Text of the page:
Yates and De Jongh said to have left Sky after zero tolerance doping questions
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Saturday, October 27, 2012

Yates and De Jongh said to have left Sky after zero tolerance doping questions

by Shane Stokes at 8:53 PM EST   comments
Categories: Pro Cycling, Doping
 
Two former professionals depart from British team

Sean YatesTwo days after the team’s race coach Bobby Julich left Sky Procycling after admitting hat he had used doping products during his career, two other officials are also thought to have been shown the door.

A source with knowledge of the situation told VeloNation on Friday about the news, and this now appears to be confirmed by the Daily Telegraph. It stated that former British pro Sean Yates and former Dutch professional rider Steven De Jongh were also removed from the roster, with both presumably also admitting to banned substance use in the past.

Yates raced as a professional from 1982 to 1996, debuting with Peugeot and then competing for Fagor, 7-Eleven and Motorola. After his retirement, he became a directeur sportif and was part of the management of the Discovery Channel team between 2005 and 2007. As part of the latter role, he worked with Lance Armstrong during his final season prior to his retirement in 2005.

Yates was part of the Motorola team at a time when former team-mates Frankie Andreu and Tyler Hamilton said a decision was made by Armstrong and others to use banned substances. He was also part of the management setup at Discovery Channel when multiple witnesses stated that doping was a major part of the team.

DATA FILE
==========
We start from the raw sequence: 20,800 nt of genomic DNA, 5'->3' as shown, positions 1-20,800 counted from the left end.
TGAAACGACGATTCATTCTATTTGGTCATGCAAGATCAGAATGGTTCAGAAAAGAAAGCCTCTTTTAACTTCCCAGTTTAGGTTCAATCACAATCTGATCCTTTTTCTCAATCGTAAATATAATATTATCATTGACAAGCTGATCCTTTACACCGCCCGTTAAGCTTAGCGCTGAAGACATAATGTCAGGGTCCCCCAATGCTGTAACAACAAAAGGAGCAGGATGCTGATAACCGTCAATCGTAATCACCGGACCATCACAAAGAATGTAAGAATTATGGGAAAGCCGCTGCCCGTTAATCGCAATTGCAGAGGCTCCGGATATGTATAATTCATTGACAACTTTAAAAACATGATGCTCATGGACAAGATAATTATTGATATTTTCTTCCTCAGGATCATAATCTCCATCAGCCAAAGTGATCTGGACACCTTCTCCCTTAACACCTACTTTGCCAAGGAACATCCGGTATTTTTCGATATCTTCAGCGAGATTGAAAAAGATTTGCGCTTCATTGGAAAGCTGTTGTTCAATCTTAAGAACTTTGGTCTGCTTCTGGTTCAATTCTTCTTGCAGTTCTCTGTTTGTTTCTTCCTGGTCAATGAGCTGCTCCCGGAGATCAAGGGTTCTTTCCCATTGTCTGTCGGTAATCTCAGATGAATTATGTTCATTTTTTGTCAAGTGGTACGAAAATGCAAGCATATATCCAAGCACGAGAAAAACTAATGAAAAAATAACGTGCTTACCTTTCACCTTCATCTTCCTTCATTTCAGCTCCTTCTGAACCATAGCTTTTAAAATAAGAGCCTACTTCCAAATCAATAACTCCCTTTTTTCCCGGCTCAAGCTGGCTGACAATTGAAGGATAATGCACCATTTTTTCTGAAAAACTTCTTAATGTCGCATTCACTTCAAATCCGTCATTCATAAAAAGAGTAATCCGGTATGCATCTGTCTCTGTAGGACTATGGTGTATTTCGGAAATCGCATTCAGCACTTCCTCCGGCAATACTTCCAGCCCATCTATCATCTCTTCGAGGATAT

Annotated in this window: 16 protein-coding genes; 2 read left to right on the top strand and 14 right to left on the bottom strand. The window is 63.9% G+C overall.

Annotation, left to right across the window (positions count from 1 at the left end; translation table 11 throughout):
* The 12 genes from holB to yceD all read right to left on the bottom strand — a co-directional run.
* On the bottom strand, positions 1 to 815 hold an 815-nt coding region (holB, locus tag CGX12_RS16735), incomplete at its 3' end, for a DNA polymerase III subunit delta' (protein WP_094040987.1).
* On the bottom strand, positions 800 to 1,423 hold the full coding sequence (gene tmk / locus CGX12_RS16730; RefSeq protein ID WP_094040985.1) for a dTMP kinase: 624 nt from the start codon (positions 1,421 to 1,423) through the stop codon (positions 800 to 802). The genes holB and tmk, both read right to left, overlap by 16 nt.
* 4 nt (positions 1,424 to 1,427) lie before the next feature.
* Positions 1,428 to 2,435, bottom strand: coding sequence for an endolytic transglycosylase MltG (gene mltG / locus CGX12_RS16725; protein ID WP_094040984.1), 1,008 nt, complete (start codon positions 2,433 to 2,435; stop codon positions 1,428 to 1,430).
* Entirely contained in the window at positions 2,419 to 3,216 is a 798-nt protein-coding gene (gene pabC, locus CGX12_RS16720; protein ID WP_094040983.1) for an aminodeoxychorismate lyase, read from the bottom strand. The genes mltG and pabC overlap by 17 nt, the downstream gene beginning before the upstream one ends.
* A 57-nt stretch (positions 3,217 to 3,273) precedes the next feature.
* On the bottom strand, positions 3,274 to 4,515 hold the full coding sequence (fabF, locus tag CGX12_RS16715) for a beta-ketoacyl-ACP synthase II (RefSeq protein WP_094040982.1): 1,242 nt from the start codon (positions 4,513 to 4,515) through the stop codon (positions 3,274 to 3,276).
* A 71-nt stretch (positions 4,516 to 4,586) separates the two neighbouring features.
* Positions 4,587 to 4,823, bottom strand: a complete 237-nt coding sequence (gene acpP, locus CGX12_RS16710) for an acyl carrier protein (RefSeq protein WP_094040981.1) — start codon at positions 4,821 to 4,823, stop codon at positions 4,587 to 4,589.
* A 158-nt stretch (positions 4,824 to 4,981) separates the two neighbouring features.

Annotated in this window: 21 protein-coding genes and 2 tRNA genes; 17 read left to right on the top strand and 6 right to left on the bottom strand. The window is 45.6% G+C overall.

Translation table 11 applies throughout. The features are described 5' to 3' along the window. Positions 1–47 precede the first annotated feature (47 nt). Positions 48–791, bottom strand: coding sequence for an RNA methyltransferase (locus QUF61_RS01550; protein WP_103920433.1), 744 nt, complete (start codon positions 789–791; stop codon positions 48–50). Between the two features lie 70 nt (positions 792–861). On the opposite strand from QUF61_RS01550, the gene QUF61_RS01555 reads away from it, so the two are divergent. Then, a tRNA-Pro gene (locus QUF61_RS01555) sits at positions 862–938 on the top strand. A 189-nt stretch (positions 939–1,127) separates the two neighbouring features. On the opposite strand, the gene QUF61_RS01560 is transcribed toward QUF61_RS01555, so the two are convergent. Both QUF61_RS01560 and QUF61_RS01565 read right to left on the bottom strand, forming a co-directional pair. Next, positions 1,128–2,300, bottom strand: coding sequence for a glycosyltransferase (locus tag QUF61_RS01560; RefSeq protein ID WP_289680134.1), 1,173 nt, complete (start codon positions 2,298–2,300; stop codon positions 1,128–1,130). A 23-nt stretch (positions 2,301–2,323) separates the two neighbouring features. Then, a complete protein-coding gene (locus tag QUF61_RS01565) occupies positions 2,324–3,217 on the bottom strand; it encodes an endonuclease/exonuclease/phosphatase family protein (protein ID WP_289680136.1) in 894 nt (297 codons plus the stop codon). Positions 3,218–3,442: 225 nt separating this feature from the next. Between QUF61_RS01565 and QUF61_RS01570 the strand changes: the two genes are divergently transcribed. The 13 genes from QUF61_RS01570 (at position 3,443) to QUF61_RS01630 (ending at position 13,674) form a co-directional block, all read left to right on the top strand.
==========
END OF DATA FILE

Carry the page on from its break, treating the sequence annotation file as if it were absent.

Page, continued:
However earlier this month he insisted to BBC radio 5 Live that he saw nothing at all of suspicion during his six years alongside Armstrong.

“It's all pretty damning for Lance and the whole history of his seven Tour wins, and beyond. My opinion is one of disappointment, I’m upset, really. [I’m shocked] at the depth of the whole system. I worked with Lance but never had any indication this practice was going on…it is disappointing,” he said.

“I was there in 2005, for his last Tour win, and before then I was working with another team. I’d turn up, I’d drive the car in the Tour de France, and I never saw an indication of anything dodgy going on. I used to go out in the morning, go out on my bike, go back, drive the car, and call the tactics now and then, but I never saw anything untoward.”

However it appears that an investigation by Sky Procycling has resulted in an admission, and his time with the team has come to an end.

The same is thought to be the case with de Jongh, who competed with the TVM, Rabobank and Quick Step teams. It is not yet clear what he has told Brailsford, but he was part of the TVM team during the 1998 Tour de France.

The squad was suspected of systematic doping and its riders ultimately withdrew from the event.

Following the publication of USADA’s report into doping on the US Postal Service and Discovery Channel teams, Brailsford said that a zero tolerance policy for riders and staff would be enforced.

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